A Rational Response To Perpetual Atrocity Is Rage
When you are being massacred in the streets by the authorities with impunity, you don’t stop to ask for a permit to express your outrage, you break things. A basic human response is not quiet reflection but defiant fury.
By David Todd McCarty | Wednesday, September 9, 2020
We are now in the throes of a great public reckoning over the constant, normalized, cruel, wanton, and institutionalized murder of Black men at the hands of armed overseers on the streets of America. Every few weeks, we are presented with a new case, a new dash cam video, a new eyewitness account complete with handheld video of the encounter and the ultimate execution of the suspect, only to later find they were stopped for a minor offense, or none at all. These are extrajudicial killings, sanctioned by the State and Americans are dismayed by those who would react in anger by destroying physical property on a minute scale.
Like Susan Collins of Maine, white Americans express our concern of these police shootings. We shake our heads and cluck our tongues in disapproval over what we are told is clearly a lack of proper training and the failure of our institutions to weed out a few bad apples. This is, of course, the lie we have been telling ourselves for centuries.
For one thing, it’s entirely unfair to police departments across the country to blame these incidents on poor training or the work of miscreant outliers. The truth is, they are all operating exactly how they were trained to perform in these situations. These are textbook takedowns. The suspects never get the drop on the officers. They work as a unit, controlling the situation and ultimately dispatching the individual with extreme prejudice. We are forced to understand and possibly even empathize with their consternation at being accused of wrongdoing. They have been sent in to neighborhoods they don’t understand, told they are entering a war zone, ordered to find criminals at all cost, and to treat everyone as guilty until presumed innocent. If you believe you are in a war with armed combatants, you are going to do everything in your power to maintain the upper hand and if need be, always shoot first. They did what they were told.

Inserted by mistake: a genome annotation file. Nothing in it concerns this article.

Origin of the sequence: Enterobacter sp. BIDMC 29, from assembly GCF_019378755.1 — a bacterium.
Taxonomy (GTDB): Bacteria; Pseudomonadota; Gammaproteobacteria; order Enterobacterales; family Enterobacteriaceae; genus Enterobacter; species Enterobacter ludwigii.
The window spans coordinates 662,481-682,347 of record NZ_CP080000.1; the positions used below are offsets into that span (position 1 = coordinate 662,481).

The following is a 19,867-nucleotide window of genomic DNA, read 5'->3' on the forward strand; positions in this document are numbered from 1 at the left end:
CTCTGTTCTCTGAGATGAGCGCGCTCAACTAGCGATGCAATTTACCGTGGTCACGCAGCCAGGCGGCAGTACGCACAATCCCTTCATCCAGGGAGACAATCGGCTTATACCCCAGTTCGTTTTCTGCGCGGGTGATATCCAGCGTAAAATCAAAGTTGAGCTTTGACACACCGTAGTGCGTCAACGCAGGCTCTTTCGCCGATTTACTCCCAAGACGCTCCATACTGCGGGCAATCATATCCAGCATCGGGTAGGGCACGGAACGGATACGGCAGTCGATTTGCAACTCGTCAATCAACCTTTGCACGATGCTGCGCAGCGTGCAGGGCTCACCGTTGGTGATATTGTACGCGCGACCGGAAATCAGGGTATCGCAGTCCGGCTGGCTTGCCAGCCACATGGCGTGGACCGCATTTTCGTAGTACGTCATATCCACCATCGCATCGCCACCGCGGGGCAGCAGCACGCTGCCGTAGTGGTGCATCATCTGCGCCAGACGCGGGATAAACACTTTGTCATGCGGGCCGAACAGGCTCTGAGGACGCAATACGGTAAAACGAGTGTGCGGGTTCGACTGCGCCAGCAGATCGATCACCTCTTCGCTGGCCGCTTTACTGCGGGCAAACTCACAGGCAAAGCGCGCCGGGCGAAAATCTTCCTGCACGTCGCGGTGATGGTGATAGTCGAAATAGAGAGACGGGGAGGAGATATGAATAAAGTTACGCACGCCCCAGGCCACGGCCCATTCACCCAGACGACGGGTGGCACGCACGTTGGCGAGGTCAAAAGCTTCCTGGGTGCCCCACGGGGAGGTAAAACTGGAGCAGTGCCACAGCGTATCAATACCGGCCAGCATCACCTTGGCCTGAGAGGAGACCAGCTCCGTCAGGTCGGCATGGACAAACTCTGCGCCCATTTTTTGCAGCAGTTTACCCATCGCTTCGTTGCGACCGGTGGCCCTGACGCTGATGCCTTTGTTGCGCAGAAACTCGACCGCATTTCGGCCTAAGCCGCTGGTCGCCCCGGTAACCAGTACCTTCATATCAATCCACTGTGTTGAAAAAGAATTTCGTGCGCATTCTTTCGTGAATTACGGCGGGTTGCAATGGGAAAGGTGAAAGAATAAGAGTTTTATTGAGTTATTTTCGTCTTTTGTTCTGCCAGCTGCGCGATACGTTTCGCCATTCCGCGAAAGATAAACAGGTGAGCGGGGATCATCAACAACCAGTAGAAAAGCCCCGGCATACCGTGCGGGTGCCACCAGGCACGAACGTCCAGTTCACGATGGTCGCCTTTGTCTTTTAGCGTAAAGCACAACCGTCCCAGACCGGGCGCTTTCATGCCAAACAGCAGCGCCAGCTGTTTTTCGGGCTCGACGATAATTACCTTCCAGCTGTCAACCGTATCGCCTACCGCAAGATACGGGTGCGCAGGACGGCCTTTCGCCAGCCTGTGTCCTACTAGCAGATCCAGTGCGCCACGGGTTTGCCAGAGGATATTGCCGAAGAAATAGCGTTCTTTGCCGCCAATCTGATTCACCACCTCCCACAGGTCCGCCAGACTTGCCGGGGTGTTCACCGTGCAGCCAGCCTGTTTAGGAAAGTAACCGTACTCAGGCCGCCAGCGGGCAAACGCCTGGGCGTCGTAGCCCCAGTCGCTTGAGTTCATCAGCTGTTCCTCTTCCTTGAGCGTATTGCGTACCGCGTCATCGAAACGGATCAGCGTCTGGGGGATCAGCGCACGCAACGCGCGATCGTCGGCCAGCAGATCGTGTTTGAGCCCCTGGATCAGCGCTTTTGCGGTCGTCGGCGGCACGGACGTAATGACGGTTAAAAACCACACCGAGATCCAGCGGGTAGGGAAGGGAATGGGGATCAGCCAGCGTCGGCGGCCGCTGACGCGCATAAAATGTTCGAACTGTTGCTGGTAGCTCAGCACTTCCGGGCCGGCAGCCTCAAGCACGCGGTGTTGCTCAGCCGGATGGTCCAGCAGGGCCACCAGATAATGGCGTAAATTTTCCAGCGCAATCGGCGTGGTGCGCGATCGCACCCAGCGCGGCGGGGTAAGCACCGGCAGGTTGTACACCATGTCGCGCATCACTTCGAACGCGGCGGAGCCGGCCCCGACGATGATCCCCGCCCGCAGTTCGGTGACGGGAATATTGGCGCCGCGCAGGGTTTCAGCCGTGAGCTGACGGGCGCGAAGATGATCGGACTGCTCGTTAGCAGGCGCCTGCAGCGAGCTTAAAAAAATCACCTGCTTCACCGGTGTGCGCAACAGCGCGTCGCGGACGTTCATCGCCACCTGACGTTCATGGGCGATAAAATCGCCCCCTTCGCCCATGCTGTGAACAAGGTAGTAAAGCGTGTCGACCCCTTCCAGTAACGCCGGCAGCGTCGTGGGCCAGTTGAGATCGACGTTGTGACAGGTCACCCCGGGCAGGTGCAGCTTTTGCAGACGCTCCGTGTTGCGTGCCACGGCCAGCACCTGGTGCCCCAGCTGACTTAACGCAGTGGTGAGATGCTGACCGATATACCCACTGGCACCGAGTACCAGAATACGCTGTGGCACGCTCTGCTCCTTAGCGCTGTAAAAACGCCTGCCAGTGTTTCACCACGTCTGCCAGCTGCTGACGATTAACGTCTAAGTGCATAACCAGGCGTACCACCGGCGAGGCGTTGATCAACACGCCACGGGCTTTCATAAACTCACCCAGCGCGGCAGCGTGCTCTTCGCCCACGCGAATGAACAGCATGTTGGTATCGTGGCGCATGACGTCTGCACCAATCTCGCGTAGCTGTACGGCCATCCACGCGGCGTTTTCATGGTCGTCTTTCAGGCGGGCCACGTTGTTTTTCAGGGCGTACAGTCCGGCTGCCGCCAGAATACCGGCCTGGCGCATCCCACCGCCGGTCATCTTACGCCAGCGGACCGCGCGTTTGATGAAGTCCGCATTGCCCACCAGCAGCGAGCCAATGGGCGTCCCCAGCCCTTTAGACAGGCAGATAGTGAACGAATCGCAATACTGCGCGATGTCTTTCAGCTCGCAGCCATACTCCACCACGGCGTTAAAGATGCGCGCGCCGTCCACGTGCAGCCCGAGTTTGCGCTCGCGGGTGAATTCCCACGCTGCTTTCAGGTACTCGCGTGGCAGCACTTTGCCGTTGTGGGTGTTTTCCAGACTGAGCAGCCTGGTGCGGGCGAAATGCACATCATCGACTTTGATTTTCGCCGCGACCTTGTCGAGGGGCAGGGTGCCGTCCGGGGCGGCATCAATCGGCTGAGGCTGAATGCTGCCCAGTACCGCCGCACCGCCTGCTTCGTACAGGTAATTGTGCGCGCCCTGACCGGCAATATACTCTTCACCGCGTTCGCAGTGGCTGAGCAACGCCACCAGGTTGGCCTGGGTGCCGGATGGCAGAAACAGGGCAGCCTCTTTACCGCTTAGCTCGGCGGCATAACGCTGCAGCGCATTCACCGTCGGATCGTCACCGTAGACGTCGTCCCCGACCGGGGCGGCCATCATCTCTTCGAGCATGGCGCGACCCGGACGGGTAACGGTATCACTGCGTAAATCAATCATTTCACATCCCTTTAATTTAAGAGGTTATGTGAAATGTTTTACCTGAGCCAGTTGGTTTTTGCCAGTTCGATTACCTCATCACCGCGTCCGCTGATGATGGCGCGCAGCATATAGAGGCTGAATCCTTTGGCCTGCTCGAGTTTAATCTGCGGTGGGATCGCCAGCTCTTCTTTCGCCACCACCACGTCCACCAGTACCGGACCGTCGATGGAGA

From the point of view of Black Americans, who are themselves exposed daily to everything from the micro-aggressions of white society to obvious intimidation and threat of violence from the authorities, they’re in a fight for their lives. It doesn’t help that every so-called white ally is constantly sending them videos of white officers killing Black men on an endless loop. If you think you’re stressed by being cooped up with your four-year-old for six months, imagine not being confident they will come home from school alive.
There is only one reasonable, rational, human response to such appalling atrocities, and that is pure, unadulterated rage. It’s astounding that so many Americans cannot make that mental or emotional leap to imagine what their own response might be if this were happening to them and everyone they knew and loved. Even committed pacifists would have to reconsider the value of arming themselves. People who usually don’t like to get involved, would be forced to get out of their Lazy-Boys and fill the streets. America would grind to a halt until we fixed this outrageous tyranny.
Objecting to the methods being used by those expressing outrage in response to being murdered in cold blood by authorities, is a bit like complaining that the Declaration of Independence, which in essence predicated a bloody revolution, largely over taxes, could have been worded nicer. It’s a preposterous response in its attempt to underemphasize the horror we are witnessing, let alone enduring.
At the very least, we should stop questioning the methods being used to protest such obscenity and question the barbarism that would drive a famous, elite athlete to sacrifice his career by kneeling quietly during a song.
Think about the incongruity of that for a minute. Colin Kaepernick had the audacity to kneel during the national anthem and White America lost its collective mind. Such disrespect for the military, they shuddered. Entirely inappropriate, they worried. A disgrace, they fretted.